The survey covers 16,000 consumers and is done in four "waves" during the year: February, April, August and November, allowing the research firm to compare periods.

"Demand for 9-10 inch tablet sizes dropped by about 7.5% to 62 percent in Wave 4, from 70 percent in Wave 3," Howe says. "Similarly, interest in 5-7 inch tablets grew from 18.5% to 25% [in the same period], a growth of almost 7 points. Some of that is normal statistical variation wave to wave, but some of it is because Apple legitimized the [smaller] form factor too."

"iPads are by far and away the best-selling tablets: 49 percent of all tablet owners own an iPad, and a similar number of consumers intend to buy one," Howe says. "Apple currently dominates tablets and we see no sign that consumer sentiment there is changing. Even if it were, there are millions of consumers making these decisions, and those numbers change slowly at best."

By its nature, anecdotal data from a handful of various enterprises with iPad deployments can neither refute nor confirm either of these analyses. Some enterprises are scaling back iPad purchases; others are expanding, or thinking about expanding, iPad mini purchases.

"My clients buy iPads in full size and mini, perhaps trending more toward the mini these days," says Benjamin Levy, principal with Solutions Consulting, a Los Angeles consulting practice specializing in deploying Apple products for business customers. "I'm not sure if that's pent-up demand for a smaller iPad or a trend for a smaller device."

"My guess is that the research and interpretation you're seeing is a result of Apple's unwillingness to break out sales figures between models of iPad," Levy continues. "However, saying that the [full-size] iPad market has collapsed seems ludicrously uninformed."

Purchases of the 9.7-inch iPad, now numbering about 3,000, at The Ottawa Hospital "have leveled off or decreased as we have largely covered our target population [mainly doctors] for full size iPad," says Dale Potter, the hospital's senior vice president strategy and transformation.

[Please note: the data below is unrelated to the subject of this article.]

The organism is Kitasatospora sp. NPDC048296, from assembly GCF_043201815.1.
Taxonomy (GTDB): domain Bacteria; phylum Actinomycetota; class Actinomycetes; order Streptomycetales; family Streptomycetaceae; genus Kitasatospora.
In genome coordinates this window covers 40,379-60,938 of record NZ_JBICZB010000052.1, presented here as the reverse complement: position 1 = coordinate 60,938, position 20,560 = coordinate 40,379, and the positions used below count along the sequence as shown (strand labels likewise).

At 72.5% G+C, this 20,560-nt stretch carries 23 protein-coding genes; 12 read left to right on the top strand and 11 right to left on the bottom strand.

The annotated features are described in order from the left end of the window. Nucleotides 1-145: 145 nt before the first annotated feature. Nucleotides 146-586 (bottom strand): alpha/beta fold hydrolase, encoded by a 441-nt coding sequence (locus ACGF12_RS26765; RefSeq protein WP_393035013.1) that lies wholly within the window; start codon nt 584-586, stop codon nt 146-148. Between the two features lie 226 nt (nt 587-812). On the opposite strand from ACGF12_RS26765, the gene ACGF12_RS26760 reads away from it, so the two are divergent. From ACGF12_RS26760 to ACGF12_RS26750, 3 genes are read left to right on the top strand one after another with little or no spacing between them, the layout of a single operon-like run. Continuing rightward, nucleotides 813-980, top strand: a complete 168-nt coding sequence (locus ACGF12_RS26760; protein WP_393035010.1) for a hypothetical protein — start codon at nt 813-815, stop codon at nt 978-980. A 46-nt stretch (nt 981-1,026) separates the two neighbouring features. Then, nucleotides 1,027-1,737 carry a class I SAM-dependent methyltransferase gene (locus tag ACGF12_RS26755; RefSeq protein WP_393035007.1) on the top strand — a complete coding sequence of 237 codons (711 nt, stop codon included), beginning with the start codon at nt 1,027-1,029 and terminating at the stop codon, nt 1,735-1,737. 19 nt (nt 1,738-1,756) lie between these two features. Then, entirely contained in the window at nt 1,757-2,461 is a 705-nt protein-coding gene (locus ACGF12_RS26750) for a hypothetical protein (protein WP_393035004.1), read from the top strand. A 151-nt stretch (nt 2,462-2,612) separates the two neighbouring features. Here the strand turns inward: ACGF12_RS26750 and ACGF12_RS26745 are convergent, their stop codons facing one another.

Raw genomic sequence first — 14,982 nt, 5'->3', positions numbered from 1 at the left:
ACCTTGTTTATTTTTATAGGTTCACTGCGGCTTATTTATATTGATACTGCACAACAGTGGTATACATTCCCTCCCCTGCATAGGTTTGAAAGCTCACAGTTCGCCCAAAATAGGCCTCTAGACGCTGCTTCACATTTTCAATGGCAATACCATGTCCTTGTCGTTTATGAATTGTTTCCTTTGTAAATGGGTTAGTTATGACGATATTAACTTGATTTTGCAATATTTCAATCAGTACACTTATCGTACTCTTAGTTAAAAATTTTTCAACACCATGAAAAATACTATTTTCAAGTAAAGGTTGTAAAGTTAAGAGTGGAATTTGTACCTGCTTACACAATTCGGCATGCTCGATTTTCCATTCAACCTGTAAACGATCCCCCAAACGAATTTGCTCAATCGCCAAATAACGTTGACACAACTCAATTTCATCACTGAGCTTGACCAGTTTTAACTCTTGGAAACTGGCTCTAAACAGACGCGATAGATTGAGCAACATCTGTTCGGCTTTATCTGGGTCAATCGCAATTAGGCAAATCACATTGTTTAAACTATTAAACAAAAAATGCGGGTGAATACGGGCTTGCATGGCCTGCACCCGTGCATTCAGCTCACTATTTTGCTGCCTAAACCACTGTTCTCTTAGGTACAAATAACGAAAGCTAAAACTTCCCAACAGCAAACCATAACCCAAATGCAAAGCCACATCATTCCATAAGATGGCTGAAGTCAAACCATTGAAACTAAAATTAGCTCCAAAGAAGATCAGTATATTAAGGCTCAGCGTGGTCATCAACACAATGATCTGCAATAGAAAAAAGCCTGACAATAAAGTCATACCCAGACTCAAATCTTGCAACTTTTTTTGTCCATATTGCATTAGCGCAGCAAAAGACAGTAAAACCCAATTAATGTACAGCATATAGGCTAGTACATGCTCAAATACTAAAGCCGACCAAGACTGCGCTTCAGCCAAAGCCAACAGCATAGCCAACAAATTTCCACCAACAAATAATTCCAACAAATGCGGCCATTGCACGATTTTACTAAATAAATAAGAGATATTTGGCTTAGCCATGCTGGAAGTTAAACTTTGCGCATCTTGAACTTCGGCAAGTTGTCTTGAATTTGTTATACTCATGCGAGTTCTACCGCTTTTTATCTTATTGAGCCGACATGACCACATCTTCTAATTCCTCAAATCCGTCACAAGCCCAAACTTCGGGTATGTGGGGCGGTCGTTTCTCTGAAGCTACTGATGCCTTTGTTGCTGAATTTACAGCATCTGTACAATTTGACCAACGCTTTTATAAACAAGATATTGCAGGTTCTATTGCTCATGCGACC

Currently the hospital is pilot testing 200-300 iPad minis, which could grow to a total of 2,000 by year-end for nurses and related health professionals. For both groups, the decisive element is the screen size. The doctors emphatically insist on the larger screen, the nurses equally emphatically on the smaller (they had been considering iPhones or iPod touches).

Abilene Christian University in Texas was a very early "mass" adopter of iPhones and iPod touches for incoming freshman, reorganizing and redesigning classroom curricula to take advantage of always-connected mobile touch computers. The iPad is increasingly part of this mix. Between August and December 2012, iPads of both sizes were 12% of the registered devices on ACU's Wi-Fi network.

"In looking at the monthly totals for January 2013 and February 2013, iPads represented 7.2% of the devices registered in those two months," says Arthur Brant, ACU's director, networking service. "I don't necessarily find this drop surprising, since most of our students register devices at the beginning of the fall semester."

"Beginning this fall a significant number of ACU classes will be requiring a tablet device -- an iPad," he says. "With this decision, I suspect we'll see a fair percentage of students bringing iPad minis because of cost."

Apple's current fiscal Q2 concludes at the end of March, with an earnings report due in April. That will provide some of the data needed to assess the trajectory of iPad sales.

John Cox covers wireless networking and mobile computing for Network World. Twitter: http://twitter.com/johnwcoxnwwEmail: john_cox@nww.com